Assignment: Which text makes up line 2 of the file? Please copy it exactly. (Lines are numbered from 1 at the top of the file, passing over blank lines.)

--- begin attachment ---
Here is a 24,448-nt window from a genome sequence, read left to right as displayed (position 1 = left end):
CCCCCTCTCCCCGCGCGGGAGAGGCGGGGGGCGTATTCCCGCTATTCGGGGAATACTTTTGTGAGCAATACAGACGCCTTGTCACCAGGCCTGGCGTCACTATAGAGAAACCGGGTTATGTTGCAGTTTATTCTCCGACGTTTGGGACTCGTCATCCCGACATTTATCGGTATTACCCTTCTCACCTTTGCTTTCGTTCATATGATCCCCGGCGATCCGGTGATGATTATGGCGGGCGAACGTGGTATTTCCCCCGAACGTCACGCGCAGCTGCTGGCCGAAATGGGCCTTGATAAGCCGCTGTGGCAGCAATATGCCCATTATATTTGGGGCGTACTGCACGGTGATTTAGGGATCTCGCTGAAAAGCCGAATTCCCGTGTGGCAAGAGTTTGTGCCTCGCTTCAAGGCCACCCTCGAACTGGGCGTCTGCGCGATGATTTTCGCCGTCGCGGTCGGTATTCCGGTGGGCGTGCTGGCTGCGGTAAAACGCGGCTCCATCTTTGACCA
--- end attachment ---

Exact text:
CCCCCTCTCCCCGCGCGGGAGAGGCGGGGGGCGTATTCCCGCTATTCGGGGAATACTTTTGTGAGCAATACAGACGCCTTGTCACCAGGCCTGGCGTCACTATAGAGAAACCGGGTTATGTTGCAGTTTATTCTCCGACGTTTGGGACTCGTCATCCCGACATTTATCGGTATTACCCTTCTCACCTTTGCTTTCGTTCATATGATCCCCGGCGATCCGGTGATGATTATGGCGGGCGAACGTGGTATTTCCCCCGAACGTCACGCGCAGCTGCTGGCCGAAATGGGCCTTGATAAGCCGCTGTGGCAGCAATATGCCCATTATATTTGGGGCGTACTGCACGGTGATTTAGGGATCTCGCTGAAAAGCCGAATTCCCGTGTGGCAAGAGTTTGTGCCTCGCTTCAAGGCCACCCTCGAACTGGGCGTCTGCGCGATGATTTTCGCCGTCGCGGTCGGTATTCCGGTGGGCGTGCTGGCTGCGGTAAAACGCGGCTCCATCTTTGACCA